Elephants in the Classroom

One of this week’s reading is entitled “9 Elephants in the (Class)Room That Should “Unsettle” Us.” An elephant in an ordinary room is “an obvious problem or difficult situation that people do not want to talk about.”  Every single “elephant” mentioned throughout this article rang with astounding truth. There are too many issues that teachers and administrators are aware of yet won’t make appropriate changes. The two that stood out to me the most were that students almost always forget what they “learn” and grades, not learning is what teachers, parents, and students are focused on.

What students are taught often stays in between their ears only long enough for them to get tested on it. I know this with certainty because whenever I asked my parents for help with homework in high school, they were rarely able to offer any assistance. Even though I am only a sophomore in college, I don’t remember basic science terms or math equations I learned in high school. The only specific aspects I remember about my high school education is the books I read in my English class and some of the projects we did. For students who liked math or science more than English, I’m sure their memories are the exact opposite. I didn’t enjoy these subjects, but I did enough work to get A’s. This brings me to my next point.

In my opinion, caring only about grades is the equivalent to caring only about appearance. The letters A through F are meant to represent a student’s content knowledge, but they mean so much more than that. Most high school students have heard, “Get good grades so you can get into college” at least once in their lives. Grades is how people measure their intelligence and therefore their importance in the world. Low grades tell students that they are not even a little intelligent or important.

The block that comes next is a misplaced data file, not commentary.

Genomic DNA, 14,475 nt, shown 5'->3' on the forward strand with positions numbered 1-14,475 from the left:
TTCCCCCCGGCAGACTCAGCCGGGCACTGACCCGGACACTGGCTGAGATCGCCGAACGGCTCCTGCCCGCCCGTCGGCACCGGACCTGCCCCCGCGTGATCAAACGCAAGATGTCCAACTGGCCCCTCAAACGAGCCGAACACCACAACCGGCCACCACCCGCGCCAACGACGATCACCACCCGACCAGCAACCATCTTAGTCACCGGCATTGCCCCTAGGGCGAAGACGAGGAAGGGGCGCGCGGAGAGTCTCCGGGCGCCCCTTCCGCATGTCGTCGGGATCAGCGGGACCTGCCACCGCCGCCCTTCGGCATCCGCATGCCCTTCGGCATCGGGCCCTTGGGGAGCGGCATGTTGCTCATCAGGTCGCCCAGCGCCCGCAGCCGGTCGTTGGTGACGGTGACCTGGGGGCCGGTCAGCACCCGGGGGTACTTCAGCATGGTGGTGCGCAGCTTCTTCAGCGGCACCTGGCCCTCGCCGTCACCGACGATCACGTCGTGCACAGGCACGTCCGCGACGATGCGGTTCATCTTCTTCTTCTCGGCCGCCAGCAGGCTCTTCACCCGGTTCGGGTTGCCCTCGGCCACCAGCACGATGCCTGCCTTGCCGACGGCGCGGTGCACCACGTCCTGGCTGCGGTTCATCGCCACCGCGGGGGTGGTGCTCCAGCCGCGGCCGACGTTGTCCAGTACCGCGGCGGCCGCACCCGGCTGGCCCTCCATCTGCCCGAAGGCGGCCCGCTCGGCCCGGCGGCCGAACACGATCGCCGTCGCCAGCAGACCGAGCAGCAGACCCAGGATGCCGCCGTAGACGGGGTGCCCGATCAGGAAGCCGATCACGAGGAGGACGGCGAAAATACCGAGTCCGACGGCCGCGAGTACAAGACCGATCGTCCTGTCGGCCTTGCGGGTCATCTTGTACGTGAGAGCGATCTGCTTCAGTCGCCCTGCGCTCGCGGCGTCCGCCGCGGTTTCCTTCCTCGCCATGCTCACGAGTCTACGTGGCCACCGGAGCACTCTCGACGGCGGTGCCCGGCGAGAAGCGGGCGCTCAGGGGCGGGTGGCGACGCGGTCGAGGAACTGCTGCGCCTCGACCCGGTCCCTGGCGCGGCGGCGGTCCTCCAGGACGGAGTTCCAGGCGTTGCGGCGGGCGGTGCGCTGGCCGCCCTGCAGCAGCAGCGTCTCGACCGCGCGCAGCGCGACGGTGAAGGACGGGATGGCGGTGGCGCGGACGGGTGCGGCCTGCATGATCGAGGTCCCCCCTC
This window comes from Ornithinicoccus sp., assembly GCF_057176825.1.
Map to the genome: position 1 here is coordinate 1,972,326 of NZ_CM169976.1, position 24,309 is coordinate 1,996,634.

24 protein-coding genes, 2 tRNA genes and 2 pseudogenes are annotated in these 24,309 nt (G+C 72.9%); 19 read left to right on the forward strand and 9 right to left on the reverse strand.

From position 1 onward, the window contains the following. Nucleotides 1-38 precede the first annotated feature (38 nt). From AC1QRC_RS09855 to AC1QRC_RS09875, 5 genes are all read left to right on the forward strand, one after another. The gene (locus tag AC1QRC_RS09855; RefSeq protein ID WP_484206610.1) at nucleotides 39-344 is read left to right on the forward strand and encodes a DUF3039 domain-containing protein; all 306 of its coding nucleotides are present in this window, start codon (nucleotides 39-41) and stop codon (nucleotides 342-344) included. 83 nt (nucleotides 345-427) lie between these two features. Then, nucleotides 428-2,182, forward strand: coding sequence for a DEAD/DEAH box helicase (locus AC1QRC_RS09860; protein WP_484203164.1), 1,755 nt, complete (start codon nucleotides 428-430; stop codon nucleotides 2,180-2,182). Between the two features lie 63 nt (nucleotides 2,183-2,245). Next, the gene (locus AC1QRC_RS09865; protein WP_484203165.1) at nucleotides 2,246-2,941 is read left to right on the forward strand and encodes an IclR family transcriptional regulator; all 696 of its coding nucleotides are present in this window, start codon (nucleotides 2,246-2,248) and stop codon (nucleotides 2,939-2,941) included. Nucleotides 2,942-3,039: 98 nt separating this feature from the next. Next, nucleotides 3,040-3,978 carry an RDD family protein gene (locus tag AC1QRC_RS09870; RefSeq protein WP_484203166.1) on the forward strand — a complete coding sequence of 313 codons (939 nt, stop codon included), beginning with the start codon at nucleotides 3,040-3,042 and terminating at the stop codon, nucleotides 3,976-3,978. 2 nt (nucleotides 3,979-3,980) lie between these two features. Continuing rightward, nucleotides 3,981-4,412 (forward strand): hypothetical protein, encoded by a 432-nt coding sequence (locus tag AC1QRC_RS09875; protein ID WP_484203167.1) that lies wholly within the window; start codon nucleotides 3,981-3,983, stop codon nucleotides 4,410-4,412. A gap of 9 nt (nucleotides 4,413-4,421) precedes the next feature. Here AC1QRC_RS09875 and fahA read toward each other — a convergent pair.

This semester, I am enrolled in two classes that don’t give grades until the end of the semester. At first, I was really frustrated by this because I have gotten into the habit of checking my grades regularly. I thought not having any access to my grade might kill me. Fortunately, I’ve had a completely opposite experience, and I’m still standing to tell you about it. I originally assumed not knowing my grade would mean not getting any feedback; however, I was very much mistaken, and not knowing my grades all semester turned out to be a good thing. I became more focused on fulfilling my learning to a standard that satisfied me, not a grading scale.

Although grades may do more damage than good in many cases, they are here to stay. What we as teachers can do, however, is give our students constant, constructive, positive feedback and do our best to instill the mentality that learning matters more than grades do.